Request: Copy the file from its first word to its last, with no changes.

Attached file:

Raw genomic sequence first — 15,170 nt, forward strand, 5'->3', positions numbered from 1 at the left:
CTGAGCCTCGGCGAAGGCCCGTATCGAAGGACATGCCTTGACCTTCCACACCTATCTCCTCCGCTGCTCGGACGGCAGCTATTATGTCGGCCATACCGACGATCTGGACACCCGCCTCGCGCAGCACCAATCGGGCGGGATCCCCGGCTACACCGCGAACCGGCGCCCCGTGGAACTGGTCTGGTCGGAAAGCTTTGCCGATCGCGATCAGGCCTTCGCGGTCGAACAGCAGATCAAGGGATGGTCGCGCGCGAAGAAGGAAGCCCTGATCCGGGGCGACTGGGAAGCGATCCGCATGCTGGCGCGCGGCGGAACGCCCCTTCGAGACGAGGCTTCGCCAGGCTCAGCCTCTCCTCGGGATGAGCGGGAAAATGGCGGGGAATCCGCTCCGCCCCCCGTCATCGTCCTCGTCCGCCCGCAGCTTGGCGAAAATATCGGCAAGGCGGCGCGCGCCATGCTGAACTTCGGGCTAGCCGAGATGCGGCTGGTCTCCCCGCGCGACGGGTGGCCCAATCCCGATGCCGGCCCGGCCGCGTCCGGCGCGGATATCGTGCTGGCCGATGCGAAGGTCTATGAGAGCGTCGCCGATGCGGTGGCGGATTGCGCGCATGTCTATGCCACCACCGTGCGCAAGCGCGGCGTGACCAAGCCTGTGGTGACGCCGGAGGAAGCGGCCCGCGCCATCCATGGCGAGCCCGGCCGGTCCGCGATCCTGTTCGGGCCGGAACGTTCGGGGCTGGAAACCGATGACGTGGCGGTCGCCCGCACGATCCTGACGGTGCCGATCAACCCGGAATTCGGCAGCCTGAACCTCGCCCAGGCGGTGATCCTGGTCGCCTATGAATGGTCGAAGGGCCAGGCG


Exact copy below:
Raw genomic sequence first — 15,170 nt, forward strand, 5'->3', positions numbered from 1 at the left:
CTGAGCCTCGGCGAAGGCCCGTATCGAAGGACATGCCTTGACCTTCCACACCTATCTCCTCCGCTGCTCGGACGGCAGCTATTATGTCGGCCATACCGACGATCTGGACACCCGCCTCGCGCAGCACCAATCGGGCGGGATCCCCGGCTACACCGCGAACCGGCGCCCCGTGGAACTGGTCTGGTCGGAAAGCTTTGCCGATCGCGATCAGGCCTTCGCGGTCGAACAGCAGATCAAGGGATGGTCGCGCGCGAAGAAGGAAGCCCTGATCCGGGGCGACTGGGAAGCGATCCGCATGCTGGCGCGCGGCGGAACGCCCCTTCGAGACGAGGCTTCGCCAGGCTCAGCCTCTCCTCGGGATGAGCGGGAAAATGGCGGGGAATCCGCTCCGCCCCCCGTCATCGTCCTCGTCCGCCCGCAGCTTGGCGAAAATATCGGCAAGGCGGCGCGCGCCATGCTGAACTTCGGGCTAGCCGAGATGCGGCTGGTCTCCCCGCGCGACGGGTGGCCCAATCCCGATGCCGGCCCGGCCGCGTCCGGCGCGGATATCGTGCTGGCCGATGCGAAGGTCTATGAGAGCGTCGCCGATGCGGTGGCGGATTGCGCGCATGTCTATGCCACCACCGTGCGCAAGCGCGGCGTGACCAAGCCTGTGGTGACGCCGGAGGAAGCGGCCCGCGCCATCCATGGCGAGCCCGGCCGGTCCGCGATCCTGTTCGGGCCGGAACGTTCGGGGCTGGAAACCGATGACGTGGCGGTCGCCCGCACGATCCTGACGGTGCCGATCAACCCGGAATTCGGCAGCCTGAACCTCGCCCAGGCGGTGATCCTGGTCGCCTATGAATGGTCGAAGGGCCAGGCG